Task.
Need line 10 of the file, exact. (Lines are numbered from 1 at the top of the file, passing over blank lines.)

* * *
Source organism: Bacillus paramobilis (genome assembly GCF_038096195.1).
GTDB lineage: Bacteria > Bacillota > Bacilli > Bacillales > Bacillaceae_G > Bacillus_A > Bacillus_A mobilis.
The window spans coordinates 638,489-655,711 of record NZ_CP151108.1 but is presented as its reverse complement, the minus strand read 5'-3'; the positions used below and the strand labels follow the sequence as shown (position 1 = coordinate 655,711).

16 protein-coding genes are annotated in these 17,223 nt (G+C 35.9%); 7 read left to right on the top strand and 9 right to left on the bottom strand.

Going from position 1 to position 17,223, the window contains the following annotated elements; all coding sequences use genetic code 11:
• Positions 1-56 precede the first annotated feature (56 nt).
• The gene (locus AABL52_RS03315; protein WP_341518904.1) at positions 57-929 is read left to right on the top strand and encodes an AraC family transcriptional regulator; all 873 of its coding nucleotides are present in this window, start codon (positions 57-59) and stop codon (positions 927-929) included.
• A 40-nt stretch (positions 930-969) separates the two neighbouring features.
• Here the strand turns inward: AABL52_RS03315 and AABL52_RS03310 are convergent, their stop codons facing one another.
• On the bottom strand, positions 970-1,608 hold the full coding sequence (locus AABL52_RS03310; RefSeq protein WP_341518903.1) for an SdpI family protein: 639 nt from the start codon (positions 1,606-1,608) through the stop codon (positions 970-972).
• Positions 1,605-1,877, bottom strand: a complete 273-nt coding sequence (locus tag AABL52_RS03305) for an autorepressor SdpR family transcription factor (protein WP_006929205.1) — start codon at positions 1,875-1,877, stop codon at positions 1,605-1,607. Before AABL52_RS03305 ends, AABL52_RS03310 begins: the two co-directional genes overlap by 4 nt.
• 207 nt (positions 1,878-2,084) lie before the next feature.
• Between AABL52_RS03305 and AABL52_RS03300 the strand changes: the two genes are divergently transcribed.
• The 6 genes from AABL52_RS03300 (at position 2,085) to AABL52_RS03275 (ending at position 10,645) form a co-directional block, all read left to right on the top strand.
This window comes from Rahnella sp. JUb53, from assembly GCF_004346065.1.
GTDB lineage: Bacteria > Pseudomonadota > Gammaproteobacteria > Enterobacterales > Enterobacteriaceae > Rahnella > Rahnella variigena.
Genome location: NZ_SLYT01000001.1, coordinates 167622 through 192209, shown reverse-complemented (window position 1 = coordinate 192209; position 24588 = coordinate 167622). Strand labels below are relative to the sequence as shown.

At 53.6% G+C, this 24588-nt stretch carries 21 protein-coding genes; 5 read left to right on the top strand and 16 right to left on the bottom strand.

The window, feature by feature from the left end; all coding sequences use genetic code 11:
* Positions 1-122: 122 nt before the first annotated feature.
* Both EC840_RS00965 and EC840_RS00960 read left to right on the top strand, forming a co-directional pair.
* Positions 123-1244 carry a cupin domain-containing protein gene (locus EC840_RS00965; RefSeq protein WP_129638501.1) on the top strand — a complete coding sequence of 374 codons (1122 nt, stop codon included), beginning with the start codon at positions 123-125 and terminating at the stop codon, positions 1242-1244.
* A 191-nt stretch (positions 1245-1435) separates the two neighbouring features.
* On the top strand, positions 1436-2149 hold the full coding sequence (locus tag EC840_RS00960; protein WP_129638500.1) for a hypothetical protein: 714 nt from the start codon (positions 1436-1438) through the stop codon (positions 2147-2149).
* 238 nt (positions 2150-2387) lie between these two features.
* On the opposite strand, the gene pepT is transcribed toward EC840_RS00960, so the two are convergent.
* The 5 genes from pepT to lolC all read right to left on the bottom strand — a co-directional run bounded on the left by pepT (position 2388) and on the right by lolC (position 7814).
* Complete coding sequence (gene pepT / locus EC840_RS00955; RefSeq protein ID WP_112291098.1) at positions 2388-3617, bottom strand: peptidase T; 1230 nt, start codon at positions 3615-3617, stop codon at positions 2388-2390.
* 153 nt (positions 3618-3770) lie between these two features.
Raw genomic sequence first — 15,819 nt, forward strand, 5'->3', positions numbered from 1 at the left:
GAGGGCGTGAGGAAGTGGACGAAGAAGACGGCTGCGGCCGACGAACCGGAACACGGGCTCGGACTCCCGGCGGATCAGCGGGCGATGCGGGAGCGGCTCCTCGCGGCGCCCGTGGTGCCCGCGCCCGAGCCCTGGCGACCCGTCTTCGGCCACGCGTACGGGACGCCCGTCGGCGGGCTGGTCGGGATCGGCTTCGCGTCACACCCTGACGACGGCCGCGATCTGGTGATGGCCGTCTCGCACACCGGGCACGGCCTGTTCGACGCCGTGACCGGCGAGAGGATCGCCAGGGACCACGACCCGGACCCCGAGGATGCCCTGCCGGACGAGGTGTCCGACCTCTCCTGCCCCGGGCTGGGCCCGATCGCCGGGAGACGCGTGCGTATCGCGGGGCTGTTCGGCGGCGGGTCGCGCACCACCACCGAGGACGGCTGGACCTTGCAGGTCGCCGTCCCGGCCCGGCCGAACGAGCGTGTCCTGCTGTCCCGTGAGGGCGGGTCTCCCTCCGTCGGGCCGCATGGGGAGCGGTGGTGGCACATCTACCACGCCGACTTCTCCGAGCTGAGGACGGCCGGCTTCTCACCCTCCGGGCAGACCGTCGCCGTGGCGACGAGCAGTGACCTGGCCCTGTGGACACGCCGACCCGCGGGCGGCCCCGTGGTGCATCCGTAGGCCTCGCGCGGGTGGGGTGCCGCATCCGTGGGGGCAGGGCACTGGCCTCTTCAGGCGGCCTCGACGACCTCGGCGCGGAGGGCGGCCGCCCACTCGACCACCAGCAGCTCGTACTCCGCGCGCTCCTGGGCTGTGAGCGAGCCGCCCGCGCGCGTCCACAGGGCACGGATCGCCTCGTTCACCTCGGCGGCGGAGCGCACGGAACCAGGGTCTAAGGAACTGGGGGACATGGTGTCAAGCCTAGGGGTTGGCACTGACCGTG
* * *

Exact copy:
• On the bottom strand, positions 970-1,608 hold the full coding sequence (locus AABL52_RS03310; RefSeq protein WP_341518903.1) for an SdpI family protein: 639 nt from the start codon (positions 1,606-1,608) through the stop codon (positions 970-972).